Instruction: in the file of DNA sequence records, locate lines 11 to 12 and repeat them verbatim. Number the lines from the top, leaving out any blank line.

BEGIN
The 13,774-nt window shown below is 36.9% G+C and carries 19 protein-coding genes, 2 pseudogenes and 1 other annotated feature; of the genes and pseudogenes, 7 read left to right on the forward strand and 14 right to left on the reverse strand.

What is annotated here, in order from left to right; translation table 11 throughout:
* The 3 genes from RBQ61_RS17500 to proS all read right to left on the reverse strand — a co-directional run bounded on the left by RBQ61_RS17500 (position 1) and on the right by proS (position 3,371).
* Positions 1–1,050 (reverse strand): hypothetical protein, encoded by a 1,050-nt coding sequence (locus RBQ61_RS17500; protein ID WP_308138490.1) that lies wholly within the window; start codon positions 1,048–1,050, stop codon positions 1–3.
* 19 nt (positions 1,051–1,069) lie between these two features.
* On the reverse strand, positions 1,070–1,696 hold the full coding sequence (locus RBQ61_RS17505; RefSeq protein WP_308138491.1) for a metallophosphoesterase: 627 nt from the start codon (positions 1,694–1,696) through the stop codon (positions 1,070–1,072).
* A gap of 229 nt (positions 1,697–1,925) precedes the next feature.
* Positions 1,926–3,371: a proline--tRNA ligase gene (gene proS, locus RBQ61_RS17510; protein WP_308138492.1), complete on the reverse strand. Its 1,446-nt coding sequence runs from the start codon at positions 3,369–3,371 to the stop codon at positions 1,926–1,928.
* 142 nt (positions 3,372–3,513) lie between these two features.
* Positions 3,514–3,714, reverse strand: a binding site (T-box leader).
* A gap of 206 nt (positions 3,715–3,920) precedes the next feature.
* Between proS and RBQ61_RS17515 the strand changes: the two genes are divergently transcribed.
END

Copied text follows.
* A gap of 206 nt (positions 3,715–3,920) precedes the next feature.
* Between proS and RBQ61_RS17515 the strand changes: the two genes are divergently transcribed.